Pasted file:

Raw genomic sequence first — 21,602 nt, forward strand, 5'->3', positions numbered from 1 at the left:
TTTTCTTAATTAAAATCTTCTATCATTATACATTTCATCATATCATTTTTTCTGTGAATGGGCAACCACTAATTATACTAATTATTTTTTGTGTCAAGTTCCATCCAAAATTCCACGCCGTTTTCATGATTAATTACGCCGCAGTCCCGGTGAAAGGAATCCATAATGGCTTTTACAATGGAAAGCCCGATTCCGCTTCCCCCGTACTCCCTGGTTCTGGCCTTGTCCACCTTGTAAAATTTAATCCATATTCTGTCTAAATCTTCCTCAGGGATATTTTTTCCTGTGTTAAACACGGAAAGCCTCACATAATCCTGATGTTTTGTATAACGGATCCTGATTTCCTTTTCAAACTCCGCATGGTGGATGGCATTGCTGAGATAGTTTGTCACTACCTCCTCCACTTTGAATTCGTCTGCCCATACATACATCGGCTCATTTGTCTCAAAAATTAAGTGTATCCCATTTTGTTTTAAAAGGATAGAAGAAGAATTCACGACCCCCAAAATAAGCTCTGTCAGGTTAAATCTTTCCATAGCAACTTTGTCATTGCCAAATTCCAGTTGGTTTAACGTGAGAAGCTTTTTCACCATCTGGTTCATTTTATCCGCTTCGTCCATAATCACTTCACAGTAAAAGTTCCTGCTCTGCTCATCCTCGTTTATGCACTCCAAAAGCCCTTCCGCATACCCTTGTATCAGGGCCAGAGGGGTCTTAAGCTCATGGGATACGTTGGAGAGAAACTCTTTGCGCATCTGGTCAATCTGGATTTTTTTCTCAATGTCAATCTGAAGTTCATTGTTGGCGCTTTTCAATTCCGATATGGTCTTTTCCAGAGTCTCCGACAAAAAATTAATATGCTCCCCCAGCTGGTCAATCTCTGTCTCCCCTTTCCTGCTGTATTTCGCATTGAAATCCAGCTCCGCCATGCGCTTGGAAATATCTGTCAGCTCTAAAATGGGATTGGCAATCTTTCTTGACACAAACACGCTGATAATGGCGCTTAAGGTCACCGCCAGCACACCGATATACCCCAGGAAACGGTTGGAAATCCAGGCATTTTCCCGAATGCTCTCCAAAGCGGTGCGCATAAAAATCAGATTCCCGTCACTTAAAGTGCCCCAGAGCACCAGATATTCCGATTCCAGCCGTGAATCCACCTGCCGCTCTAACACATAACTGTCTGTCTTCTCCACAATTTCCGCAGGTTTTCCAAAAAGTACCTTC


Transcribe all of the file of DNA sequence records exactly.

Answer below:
Raw genomic sequence first — 21,602 nt, forward strand, 5'->3', positions numbered from 1 at the left:
TTTTCTTAATTAAAATCTTCTATCATTATACATTTCATCATATCATTTTTTCTGTGAATGGGCAACCACTAATTATACTAATTATTTTTTGTGTCAAGTTCCATCCAAAATTCCACGCCGTTTTCATGATTAATTACGCCGCAGTCCCGGTGAAAGGAATCCATAATGGCTTTTACAATGGAAAGCCCGATTCCGCTTCCCCCGTACTCCCTGGTTCTGGCCTTGTCCACCTTGTAAAATTTAATCCATATTCTGTCTAAATCTTCCTCAGGGATATTTTTTCCTGTGTTAAACACGGAAAGCCTCACATAATCCTGATGTTTTGTATAACGGATCCTGATTTCCTTTTCAAACTCCGCATGGTGGATGGCATTGCTGAGATAGTTTGTCACTACCTCCTCCACTTTGAATTCGTCTGCCCATACATACATCGGCTCATTTGTCTCAAAAATTAAGTGTATCCCATTTTGTTTTAAAAGGATAGAAGAAGAATTCACGACCCCCAAAATAAGCTCTGTCAGGTTAAATCTTTCCATAGCAACTTTGTCATTGCCAAATTCCAGTTGGTTTAACGTGAGAAGCTTTTTCACCATCTGGTTCATTTTATCCGCTTCGTCCATAATCACTTCACAGTAAAAGTTCCTGCTCTGCTCATCCTCGTTTATGCACTCCAAAAGCCCTTCCGCATACCCTTGTATCAGGGCCAGAGGGGTCTTAAGCTCATGGGATACGTTGGAGAGAAACTCTTTGCGCATCTGGTCAATCTGGATTTTTTTCTCAATGTCAATCTGAAGTTCATTGTTGGCGCTTTTCAATTCCGATATGGTCTTTTCCAGAGTCTCCGACAAAAAATTAATATGCTCCCCCAGCTGGTCAATCTCTGTCTCCCCTTTCCTGCTGTATTTCGCATTGAAATCCAGCTCCGCCATGCGCTTGGAAATATCTGTCAGCTCTAAAATGGGATTGGCAATCTTTCTTGACACAAACACGCTGATAATGGCGCTTAAGGTCACCGCCAGCACACCGATATACCCCAGGAAACGGTTGGAAATCCAGGCATTTTCCCGAATGCTCTCCAAAGCGGTGCGCATAAAAATCAGATTCCCGTCACTTAAAGTGCCCCAGAGCACCAGATATTCCGATTCCAGCCGTGAATCCACCTGCCGCTCTAACACATAACTGTCTGTCTTCTCCACAATTTCCGCAGGTTTTCCAAAAAGTACCTTC